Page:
Watson Institute at Brown University
International Relations


Note to incoming students: The Watson Institute recently launched a new International and Public Affairs concentration. The new concentration embodies many of the strengths of the international relations curriculum, and we urge interested students to talk to staff and faculty about the new opportunities already being offered. The Institute will continue to offer International Relations through 2023. 

The International Relations (IR) concentration is an undergraduate cross-disciplinary concentration that draws on courses from a variety of departments to offer a rigorous international and comparative perspective on the contemporary global system. Its mission is to  foster creative thinking about complex global problems and to equip students with the analytic tools, language expertise, and cross-cultural understanding to guide them in that process. The concentration draws on over 25 departments and programs including political science, history, economics, anthropology, sociology, psychology, religious studies, and environmental studies, as well as area studies. 

The IR concentration emphasizes a solid grounding in the methods of analysis used in the social sciences and humanities to help students think critically about international phenomena. It fosters the exploration of the empirical and the normative domains of the subject. It also requires advanced competency in one foreign language.

IR classroomThe IR concentration is organized around a “core” set of requirements and two “tracks:” “Political Economy and Society” and “Security and Society.” Students choose one of these tracks on which to focus. The “core” provides students with a variety of disciplinary perspectives on contemporary global phenomena. Each of the “tracks” combines macro (systemic) and micro (society and culture) perspectives and methods into the study of international relations. Within the curriculum, students have significant flexibility to customize their IR concentration.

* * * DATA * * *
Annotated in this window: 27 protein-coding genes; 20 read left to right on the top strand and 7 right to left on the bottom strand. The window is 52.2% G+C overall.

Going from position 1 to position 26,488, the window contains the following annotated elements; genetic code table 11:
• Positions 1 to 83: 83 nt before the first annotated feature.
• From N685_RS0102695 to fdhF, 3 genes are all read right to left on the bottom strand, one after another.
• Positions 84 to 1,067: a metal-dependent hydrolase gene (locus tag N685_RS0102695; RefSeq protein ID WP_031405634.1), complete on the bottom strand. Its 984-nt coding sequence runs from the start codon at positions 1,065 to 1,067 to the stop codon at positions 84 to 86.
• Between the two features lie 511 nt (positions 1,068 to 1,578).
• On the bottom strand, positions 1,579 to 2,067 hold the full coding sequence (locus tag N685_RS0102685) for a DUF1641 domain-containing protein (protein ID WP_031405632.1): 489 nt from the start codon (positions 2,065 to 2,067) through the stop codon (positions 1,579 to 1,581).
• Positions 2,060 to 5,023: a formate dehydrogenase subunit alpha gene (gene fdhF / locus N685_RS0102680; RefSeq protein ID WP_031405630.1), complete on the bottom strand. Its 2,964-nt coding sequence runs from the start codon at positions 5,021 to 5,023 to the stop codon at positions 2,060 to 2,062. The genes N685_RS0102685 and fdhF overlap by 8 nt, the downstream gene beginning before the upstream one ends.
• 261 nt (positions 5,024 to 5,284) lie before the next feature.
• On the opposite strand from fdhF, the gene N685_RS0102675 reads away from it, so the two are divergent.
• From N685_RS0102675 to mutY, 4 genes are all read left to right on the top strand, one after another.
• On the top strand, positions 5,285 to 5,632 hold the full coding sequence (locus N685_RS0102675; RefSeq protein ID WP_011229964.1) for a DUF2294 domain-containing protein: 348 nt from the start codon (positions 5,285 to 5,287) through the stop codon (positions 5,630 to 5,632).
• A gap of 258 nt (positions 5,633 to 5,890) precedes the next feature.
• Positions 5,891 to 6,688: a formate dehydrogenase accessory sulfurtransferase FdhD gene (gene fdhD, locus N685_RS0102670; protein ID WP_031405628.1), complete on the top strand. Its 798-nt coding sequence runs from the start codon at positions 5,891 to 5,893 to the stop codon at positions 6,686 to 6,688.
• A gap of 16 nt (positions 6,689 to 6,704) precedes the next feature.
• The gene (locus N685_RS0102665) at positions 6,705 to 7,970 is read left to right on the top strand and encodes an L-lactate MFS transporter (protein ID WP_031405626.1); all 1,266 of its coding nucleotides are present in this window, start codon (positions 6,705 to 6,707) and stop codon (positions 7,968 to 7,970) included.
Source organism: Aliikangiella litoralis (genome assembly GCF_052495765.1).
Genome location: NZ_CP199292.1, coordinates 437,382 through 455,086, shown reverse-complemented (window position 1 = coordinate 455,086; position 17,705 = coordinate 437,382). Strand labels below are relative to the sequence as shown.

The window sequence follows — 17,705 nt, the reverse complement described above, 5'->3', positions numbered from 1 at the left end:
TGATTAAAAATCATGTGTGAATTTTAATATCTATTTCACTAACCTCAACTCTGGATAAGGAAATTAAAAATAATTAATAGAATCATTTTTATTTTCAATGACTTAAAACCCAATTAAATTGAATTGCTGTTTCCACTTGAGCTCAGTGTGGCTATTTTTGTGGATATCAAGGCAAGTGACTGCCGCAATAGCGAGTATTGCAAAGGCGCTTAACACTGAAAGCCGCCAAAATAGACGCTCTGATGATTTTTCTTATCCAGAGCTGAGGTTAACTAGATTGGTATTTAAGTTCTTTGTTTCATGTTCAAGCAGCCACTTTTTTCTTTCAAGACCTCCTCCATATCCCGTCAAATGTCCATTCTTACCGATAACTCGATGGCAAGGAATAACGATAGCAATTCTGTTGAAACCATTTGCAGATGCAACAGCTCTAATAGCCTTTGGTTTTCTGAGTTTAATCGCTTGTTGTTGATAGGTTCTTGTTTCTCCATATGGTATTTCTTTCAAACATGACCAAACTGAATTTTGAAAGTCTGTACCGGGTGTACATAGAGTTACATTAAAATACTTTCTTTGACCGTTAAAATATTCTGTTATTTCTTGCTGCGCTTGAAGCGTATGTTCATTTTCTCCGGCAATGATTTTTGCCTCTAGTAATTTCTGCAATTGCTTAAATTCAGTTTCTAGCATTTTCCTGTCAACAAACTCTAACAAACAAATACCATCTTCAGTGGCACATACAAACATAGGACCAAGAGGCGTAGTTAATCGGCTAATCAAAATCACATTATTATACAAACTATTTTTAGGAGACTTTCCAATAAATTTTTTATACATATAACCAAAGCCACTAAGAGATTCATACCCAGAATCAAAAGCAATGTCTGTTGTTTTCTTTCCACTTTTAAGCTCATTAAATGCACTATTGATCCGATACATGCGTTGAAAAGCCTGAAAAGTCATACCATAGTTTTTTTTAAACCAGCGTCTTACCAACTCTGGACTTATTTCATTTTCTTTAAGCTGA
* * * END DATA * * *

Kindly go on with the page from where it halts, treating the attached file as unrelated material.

The concentration requires a capstone project in the senior year that integrates research in a second language. It also offers a rigorous senior honors program where students undertake two-semester thesis research on an international topic under the guidance of two faculty advisors while participating in a dedicated honors thesis seminar. Students must apply and be admitted to the honors program.

The concentration is administered by the International Relations Program. The Program is located within the Watson Institute for International and Public Affairs—Brown’s research, teaching, and policy institute that seeks to promote a just and peaceful world.

Why International Relations?

In an ever-changing globalizing world, International Relations offers a broad, interdisciplinary perspective that provides a solid grounding for many future endeavors.  However, students deciding on a concentration often want to know the difference between IR and two closely related concentrations with which there is some overlap: Political Science and Development Studies.

IR vs Political Science
Students interested in international politics may also consider the “International and Comparative” track within Political Science.  The main difference is that in the Political Science concentration, all the courses are political science courses.  In contrast, in the IR concentration courses are drawn not only from political science but also from history, economics, sociology, anthropology, and so on.  In other words, IR is interdisciplinary whereas Political Science is not. A second difference is that there is no language requirement in Political Science, whereas IR has a significant language requirement.

IR vs Development Studies
Although there is some overlap in courses, the main difference between IR and Development Studies (DS) is that IR tends to take a more macro “state-system” perspective (e.g., international law, diplomacy, international organizations, the international trade system) and the role of societal forces within that system, whereas DS tends to take a more micro-level focus on development with a particular interest in questions of poverty and inequality. DS also focuses exclusively on the Global South, whereas IR studies the entire world. For example, DS students who study abroad are required to go to a developing country, whereas IR students are not.